‘Let us save lives again’ say vaccine-free healthcare workers

The following article from Spectator Australia

Healthcare workers who were forced to leave their employment when they declined Covid vaccinations say it’s time to drop the mandates and let them get back to their jobs.

Peaceful protests have been taking place this week at four major public hospitals located in Queensland, New South Wales, South Australia, and Victoria. These states still have injection mandates in place for healthcare workers, as well as for people who work in aged care homes or disability support services.

The protests unite some 1,600 healthcare workers across the country who have been brought together by Monica Smit, founder of Reignite Democracy Australia, in a bid to challenge the mandates.

One of the nurses demonstrating outside the emergency department at St Vincent’s Hospital, Sydney, who had more than 35 years’ experience said:

‘I’m heartbroken that I haven’t been able to work for over a year because of my unvaccinated status. I was dismissed from my job. I’m willing and able and capable…. I’m here to help.’

At the Royal Melbourne Hospital on the first day of the demonstrations, protesters brought with them 392 years of combined nursing experience, Smit noted.

One vaccine-free nurse who had lost her job said:

‘[I] can go to a hospital and visit someone. I can go to a nursing home and visit my aunt. But I can’t go and work in a nursing home or work in a hospital. Where is the science behind that?’

While the mandates were originally intended to protect patients, the logic behind that decision must be questioned, given that none of the three genetic vaccines were tested in their clinical trials for their ability to prevent transmission of the virus.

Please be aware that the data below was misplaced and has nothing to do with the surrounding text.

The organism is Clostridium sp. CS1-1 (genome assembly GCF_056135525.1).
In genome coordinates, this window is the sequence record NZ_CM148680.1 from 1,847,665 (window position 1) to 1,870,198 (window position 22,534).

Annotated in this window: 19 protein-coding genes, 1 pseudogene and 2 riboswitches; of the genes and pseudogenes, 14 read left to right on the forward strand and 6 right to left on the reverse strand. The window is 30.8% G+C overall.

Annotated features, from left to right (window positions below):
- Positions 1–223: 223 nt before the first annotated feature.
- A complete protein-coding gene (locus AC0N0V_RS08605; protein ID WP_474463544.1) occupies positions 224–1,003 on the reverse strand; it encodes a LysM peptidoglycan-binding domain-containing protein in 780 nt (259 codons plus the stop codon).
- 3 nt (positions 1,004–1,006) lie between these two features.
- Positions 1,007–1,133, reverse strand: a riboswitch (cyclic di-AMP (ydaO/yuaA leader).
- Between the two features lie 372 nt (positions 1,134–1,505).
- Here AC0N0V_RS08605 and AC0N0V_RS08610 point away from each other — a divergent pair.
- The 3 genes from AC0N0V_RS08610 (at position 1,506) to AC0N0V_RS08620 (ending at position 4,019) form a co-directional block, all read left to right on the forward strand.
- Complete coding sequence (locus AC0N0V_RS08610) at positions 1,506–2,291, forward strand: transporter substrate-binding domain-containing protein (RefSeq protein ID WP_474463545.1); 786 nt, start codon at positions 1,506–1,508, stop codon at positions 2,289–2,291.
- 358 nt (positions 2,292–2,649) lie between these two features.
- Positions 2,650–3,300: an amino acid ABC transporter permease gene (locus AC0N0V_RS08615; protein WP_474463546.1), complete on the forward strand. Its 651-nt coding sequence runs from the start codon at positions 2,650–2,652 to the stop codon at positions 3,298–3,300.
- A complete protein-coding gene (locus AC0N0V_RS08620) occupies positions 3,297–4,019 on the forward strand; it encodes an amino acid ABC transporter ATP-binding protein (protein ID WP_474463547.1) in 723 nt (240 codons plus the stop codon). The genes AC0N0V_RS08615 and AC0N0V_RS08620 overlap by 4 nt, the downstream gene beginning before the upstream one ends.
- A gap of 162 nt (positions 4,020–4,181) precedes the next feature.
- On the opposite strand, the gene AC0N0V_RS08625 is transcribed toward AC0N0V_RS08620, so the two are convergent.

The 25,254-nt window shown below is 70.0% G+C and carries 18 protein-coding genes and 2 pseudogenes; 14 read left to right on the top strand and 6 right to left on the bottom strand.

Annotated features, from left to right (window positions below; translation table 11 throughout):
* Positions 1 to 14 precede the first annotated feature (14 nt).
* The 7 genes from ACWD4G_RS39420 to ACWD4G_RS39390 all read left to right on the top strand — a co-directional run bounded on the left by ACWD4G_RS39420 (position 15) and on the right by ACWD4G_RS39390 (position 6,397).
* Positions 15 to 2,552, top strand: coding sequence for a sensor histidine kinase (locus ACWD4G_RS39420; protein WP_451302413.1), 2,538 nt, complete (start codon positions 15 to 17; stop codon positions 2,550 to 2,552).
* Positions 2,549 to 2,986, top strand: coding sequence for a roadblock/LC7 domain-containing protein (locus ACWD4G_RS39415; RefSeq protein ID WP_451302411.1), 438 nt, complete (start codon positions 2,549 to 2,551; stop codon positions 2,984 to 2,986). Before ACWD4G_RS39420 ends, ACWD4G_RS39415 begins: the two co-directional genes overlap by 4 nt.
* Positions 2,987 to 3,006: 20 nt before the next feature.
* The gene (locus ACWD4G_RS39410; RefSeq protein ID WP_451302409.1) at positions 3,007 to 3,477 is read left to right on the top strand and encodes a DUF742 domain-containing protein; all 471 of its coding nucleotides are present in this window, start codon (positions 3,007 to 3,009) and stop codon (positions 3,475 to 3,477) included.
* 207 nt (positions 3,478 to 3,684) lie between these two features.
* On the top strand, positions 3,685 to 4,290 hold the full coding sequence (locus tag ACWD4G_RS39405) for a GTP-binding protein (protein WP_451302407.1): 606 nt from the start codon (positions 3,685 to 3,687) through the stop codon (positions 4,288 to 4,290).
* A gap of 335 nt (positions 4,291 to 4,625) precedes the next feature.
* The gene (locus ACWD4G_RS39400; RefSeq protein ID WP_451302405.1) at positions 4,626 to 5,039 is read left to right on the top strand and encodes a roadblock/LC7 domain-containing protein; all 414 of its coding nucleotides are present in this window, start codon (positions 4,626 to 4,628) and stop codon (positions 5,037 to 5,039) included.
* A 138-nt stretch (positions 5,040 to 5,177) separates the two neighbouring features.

Famously in early October, Rob Roos, Member of the European Parliament, asked a question that made the world aware that Pfizer’s clinical trials had not tested for transmission. In fact, the dearth of information on transmission for all three vaccine clinical trials has been in plain sight ever since government regulatory bodies, such as the Therapeutic Goods Administration (TGA), published public assessment reports on the vaccines at the start of the rollout. These documents either report that the effect on transmission was not evaluated (Pfizer and Astra Zeneca) or do not mention transmission (Moderna).

And now that many of us have experienced Covid in the real world, scientific studies are not needed to know that people who have been vaccinated, even with multiple shots, can catch and spread the disease.

If the vaccines do not prevent transmission, then why do health workers have to have them?

Other countries have been managing their health services without mandating the Covid injections. In the UK, staff in the National Health Service (NHS) were told they would be mandated for vaccination from April 1, but this was dropped.

One of the factors behind abandoning the NHS mandates was a protest group called NHS100k which made clear to Boris Johnson and his government that between 80,000 and 100,000 healthcare workers were likely to quit their jobs if the mandates were brought in.

Johnson realised that the NHS simply could not run with that reduction in staff numbers.